Marriage Equality USA

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Outgoing MEUSA Co-President Dave Janis-Kitzmiller Departs with Much Success to Look Back on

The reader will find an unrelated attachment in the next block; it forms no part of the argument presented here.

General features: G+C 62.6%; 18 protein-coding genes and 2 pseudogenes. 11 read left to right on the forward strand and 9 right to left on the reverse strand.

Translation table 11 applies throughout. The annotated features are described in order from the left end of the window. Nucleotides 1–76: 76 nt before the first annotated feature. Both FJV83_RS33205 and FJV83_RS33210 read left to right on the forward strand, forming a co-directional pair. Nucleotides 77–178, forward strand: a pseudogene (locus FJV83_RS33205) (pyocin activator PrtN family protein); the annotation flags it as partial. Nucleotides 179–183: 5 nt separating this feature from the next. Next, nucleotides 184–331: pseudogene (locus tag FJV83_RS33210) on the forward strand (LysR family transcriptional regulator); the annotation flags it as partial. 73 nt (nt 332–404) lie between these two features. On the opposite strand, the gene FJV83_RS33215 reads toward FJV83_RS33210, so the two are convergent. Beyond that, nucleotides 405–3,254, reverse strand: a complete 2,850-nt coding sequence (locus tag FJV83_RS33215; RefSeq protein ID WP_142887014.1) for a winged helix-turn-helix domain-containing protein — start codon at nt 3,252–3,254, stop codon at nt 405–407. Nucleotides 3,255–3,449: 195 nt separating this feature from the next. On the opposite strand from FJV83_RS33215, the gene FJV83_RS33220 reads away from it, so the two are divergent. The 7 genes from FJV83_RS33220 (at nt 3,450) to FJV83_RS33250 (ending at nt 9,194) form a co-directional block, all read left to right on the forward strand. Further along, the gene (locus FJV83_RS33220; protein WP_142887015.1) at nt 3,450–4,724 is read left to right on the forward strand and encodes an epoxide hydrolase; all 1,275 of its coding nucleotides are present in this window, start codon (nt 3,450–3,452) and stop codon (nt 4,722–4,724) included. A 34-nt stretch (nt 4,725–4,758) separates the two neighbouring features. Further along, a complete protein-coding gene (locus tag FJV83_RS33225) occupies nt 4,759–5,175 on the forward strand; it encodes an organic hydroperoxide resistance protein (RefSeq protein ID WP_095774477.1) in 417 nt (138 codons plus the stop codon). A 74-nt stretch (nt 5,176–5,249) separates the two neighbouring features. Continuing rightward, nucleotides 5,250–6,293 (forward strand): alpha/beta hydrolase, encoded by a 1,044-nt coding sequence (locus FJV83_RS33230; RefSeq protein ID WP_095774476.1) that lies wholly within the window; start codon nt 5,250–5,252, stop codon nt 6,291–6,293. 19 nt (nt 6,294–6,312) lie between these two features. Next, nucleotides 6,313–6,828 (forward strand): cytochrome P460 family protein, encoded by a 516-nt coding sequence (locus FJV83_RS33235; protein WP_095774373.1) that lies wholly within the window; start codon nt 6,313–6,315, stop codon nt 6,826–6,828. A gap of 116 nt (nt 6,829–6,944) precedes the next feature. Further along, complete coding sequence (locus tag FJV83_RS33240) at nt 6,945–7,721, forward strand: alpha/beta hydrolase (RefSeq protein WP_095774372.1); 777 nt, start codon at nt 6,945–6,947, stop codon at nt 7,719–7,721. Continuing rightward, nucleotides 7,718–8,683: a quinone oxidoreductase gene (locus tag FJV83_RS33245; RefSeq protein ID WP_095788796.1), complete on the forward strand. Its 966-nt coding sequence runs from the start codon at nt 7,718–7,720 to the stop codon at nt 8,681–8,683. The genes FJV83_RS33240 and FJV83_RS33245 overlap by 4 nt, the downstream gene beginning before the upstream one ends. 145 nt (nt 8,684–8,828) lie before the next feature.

By MEUSA News Manager John Mattras [caption id="attachment_395" align="alignleft" width="300"]2004 Wedding Portrait of David and Jeff Janis-Kitzmiller (photo by Jessica Hobbs and Felicia Carlisle) 2004 Wedding Portrait of David and Jeff Janis-Kitzmiller (photo by Jessica Hobbs and Felicia Carlisle)[/caption] Contacting Dave Janis-Kitzmiller is often a challenge. He may be at the European headquarters of the parent company of the company he runs, speaking with reporters about marriage equality, accompanying his employees on their daily "paid-to-walk" excursions or any other number of diverse activities that compose his eclectic life. Christine Allen, MEUSA , relays Janis-Kitzmiller's personal involvement in MEUSA as being equally broad as well as indispensable. "Dave first became involved as a leader with Marriage Equality USA in 2004 when he and his partner (now husband) stepped up to serve as volunteer chapter leaders in Solano County, California. Dave quickly moved into areas of expanded responsibility, becoming the organization’s IT director, newsletter editor, and joining the Board of Directors in 2006. He authored our first leadership manuals and the original legal agreements for the organization. Dave put in innumerable hours over the years, often working alone late into the night and on all weekends completing projects nobody else was available to do." In fact, Janis-Kitamiller has served twice as president and once as co-president of the organization in addition to holding other executive offices with MEUSA. [caption id="attachment_393" align="alignright" width="300"]David Janis-Kitzmiller pins a boutonniere on his partner, now husband, Jeff, as they become the first same-sex couple married in Solano County in 2008 David Janis-Kitzmiller pins a boutonniere on his partner, now husband, Jeff, as they become the first same-sex couple married in Solano County in 2008[/caption] Janis-Kitzmiller counts establishing a chapter of Marriage Equality USA in conservative Solano County (the only one of the nine San Francisco Bay Area Counties to vote in favor of Prop 8) and providing a face to the issue as one of the achievements at MEUSA of which he is most proud. "Working within the community to educate and change opinions on marriage equality was a challenge, but very rewarding after being the first couple married in the county in 2008," he says, though adding, "I am probably most proud of seeing marriage equality restored in California and the Supreme Court’s ruling on DOMA. These two achievements were the icing on the cake for an outgoing board president that resides in California." Janis-Kitzmiller recalls MEUSA's unique role in opposing Prop 8. "Marriage Equality USA was able to step in and fill a void within the campaign to reach out and provide signs/materials to folks outside of the major CA cities. This helped to promote dialogue and involve the grassroots effort in the campaign. It was a great way to make sure voices were heard across the state where we had 'boots on the ground'." From an organizational standpoint, Janis-Kitzmiller seems almost awe-struck relaying the transformation of MEUSA. "I have watched this grow from a group of California marriage equality activist folks meeting in my living room to what it is today. To see MEUSA as a national organization with an executive director and affecting change across the nation is an amazing achievement.  The place that we have provided the grassroots individuals within the movement was so vital to changing hearts and minds across the nation.  Without MEUSA, the groundwork/fieldwork would not have been as successful in achieving marriage equality across the US." Like most people in the marriage equality movement, Janis-Kitzmiller had personal reasons for his involvement. "As an adult, I fell in love and found that because of my sexual orientation, I could not have what everyone else has, a marriage.  This didn’t make any sense to me.  I knew it was unfair and wanted to change things.  Since the early 1990s, I’ve been working to get equal rights for LGBT individuals. Part of this is due to selfishness in that I want the same as everyone else but, more importantly, it’s because there are many legal protections that our society’s laws provide to all except LGBT individuals: primarily with regard to family issues of marriage, adoption, death, hospital visitation, and survivor benefits. If we are all equal, created in God’s image, then why are our love and families not of equal importance? They deserve the same legal treatment as any other families." [caption id="attachment_392" align="alignleft" width="239"]David and Jeff Janis-Kitzmiller cut the wedding cake at their 2008 reception David (right) and Jeff Janis-Kitzmiller cut the wedding cake at their 2008 reception[/caption] Already, Janis-Kitzmiller sees positive results from the marriage equality decisions. "It has helped to strengthen the recognition of our relationship by others. Words really make a difference. Being able to explain to folks that you are married and that this is your 'husband' instead of 'partner' lets people know the status of the relationship. We have become the 'marriage guys' for our county, which has afforded us the opportunity to meet other LGBT couples and supporters throughout Solano County." He also recognizes the difference marriage makes to him, personally. "I think it helped to really solidify things.  Our relationship is legally recognized to be no different than anyone else's marriage. This has been helpful in achieving a better level of self-esteem as well as the legal protections, rights and responsibilities that come with marriage." Looking forward, Janis-Kitzmiller envisions being affiliated with MEUSA until marriage equality is achieved in all 50 states. "Although my role and level of involvement may change, this mission and the message won’t. I see us continuing in the way that has made the biggest impact, and that’s being visible. Having discussions with family, friends, coworkers, where we open our hearts and share our stories seems to be the successful path to changing minds of others.  There’s a lot of work left to do, but we will succeed in the long run."